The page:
Logos and uniforms
|1944||Earl Blaik||Associated Press||9–0|
|1945||Earl Blaik||Associated Press||9–0|
|1946||Earl Blaik||Helms Athletic Foundation||9–0–1|
|1984||Cherry Bowl||December 22, 1984||Michigan State||W 10–6|
|1985||Peach Bowl||December 31, 1985||Illinois||W 31–29|
|1988||Sun Bowl||December 24, 1988||Alabama||L 28–29|
|1996||Independence Bowl||December 31, 1996||Auburn||L 29–32|
|2010||Armed Forces Bowl||December 30, 2010||SMU||W 16–14|
College Football Hall of Famers
- Bob Anderson
- Doc Blanchard
- Paul Bunker
- Chris Cagle
- Bill Carpenter
- Charlie Daly
- Glenn Davis
- Pete Dawkins
- Arnold Galiffa
- Ed Garbisch
- John Green
- Don Holleder
- Harvey Jablonsky
- Doug Kenna
- John McEwan
- Frank Merritt
- Robin Olds
- Elmer Oliphant
- Barney Poole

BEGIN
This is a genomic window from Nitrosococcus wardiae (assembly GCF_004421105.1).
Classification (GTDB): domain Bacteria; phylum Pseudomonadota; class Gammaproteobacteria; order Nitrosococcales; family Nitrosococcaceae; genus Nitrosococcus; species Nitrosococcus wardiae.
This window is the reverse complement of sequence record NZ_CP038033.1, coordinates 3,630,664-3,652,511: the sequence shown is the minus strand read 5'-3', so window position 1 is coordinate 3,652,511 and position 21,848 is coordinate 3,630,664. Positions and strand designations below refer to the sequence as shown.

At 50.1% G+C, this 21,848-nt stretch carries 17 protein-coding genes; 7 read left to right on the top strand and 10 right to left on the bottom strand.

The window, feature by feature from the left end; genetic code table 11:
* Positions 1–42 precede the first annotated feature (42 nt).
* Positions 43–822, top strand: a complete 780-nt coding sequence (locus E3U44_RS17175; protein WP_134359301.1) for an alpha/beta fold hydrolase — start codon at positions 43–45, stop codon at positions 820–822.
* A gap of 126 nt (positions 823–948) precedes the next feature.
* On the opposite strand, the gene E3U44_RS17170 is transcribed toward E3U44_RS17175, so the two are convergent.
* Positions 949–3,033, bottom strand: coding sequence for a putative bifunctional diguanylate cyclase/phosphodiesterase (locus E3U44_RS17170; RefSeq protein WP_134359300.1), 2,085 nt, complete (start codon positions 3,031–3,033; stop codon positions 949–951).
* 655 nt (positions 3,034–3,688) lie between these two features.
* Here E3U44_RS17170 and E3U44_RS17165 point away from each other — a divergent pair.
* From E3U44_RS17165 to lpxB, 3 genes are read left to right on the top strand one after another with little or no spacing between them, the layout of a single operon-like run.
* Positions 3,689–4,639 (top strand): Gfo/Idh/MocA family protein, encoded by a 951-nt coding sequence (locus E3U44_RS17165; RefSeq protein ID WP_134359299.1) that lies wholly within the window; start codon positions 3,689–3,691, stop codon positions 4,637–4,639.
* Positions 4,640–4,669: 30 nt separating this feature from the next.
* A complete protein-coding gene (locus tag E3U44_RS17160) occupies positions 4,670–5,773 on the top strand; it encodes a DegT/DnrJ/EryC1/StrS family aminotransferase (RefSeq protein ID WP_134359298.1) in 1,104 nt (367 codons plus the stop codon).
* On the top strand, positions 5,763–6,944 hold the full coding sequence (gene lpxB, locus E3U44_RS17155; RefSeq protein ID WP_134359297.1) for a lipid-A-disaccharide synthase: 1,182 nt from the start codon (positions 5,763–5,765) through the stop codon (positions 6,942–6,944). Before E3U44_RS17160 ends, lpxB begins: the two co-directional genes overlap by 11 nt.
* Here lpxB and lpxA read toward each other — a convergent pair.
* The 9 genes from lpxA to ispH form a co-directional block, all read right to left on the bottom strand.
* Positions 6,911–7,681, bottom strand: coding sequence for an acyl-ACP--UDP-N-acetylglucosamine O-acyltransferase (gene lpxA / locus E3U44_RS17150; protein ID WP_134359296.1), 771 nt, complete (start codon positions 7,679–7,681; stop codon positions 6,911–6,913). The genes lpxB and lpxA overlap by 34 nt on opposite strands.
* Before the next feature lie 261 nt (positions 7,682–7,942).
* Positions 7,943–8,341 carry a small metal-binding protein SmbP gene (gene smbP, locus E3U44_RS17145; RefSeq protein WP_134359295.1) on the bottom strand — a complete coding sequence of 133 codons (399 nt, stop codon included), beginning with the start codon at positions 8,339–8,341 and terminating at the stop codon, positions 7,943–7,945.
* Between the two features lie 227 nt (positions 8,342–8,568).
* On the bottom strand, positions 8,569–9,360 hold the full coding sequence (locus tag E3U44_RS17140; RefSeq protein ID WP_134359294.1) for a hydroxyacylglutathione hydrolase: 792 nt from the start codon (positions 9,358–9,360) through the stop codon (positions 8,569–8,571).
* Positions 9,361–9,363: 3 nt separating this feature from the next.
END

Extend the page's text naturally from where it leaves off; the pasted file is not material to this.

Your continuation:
- Bud Sprague
- Joe Steffy
- Alex Weyand
- Harry Wilson
- Bill Yeoman
|1891||Dr. Harry Williams||4–1–1|
|National championship Conference title Conference division title|
|†Indicates BCS bowl, Bowl Alliance or Bowl Coalition game. #Rankings from final Coaches' Poll.|
|Dennis M. Michie||1890–1892||2||6||3||2||1||.583|
|Dr. Harry Williams||1889||1||6||4||1||1||.750|
|Laurence T. Bliss||1893||1||9||4||5||0||.444|
|Harmon S. Graves||1894–1895||2||12||8||4||0||.667|
|George P. Dyer||1896||1||6||3||2||1||.583|
|Herman J. Koehler||1897–1900||4||34||20||11||3||.632|
|Leon B. Kromer||1901||1||8||5||1||2||.750|
|Dennis E. Nolan||1902||1||8||6||1||1||.812|
|Edward L. King||1903||1||9||6||2||1||.722|
|Robert E. Boyers||1904–1905||2||18||11||6||1||.639|
|Henry C. Smither||1906–1907||2||10||7||2||1||.750|
|Ernest Graves, Sr.||1906–1912||2||16||7||8||1||.469|
|Charles Dudley Daly||1913–1922||8||74||58||13||3||.804|
|Hugh Mitchell (American football)||1918||1||1||1||0||0||1.000|
|Biff Jones (Lawrence M. "Biff" Jones)||1926–1929||4||40||30||8||2||.775|
|Garrison H. Davidson ("Gar")||1933–1937||5||47||35||11||1||.755|
|William H. Wood||1938–1940||3||28||12||13||3||.482|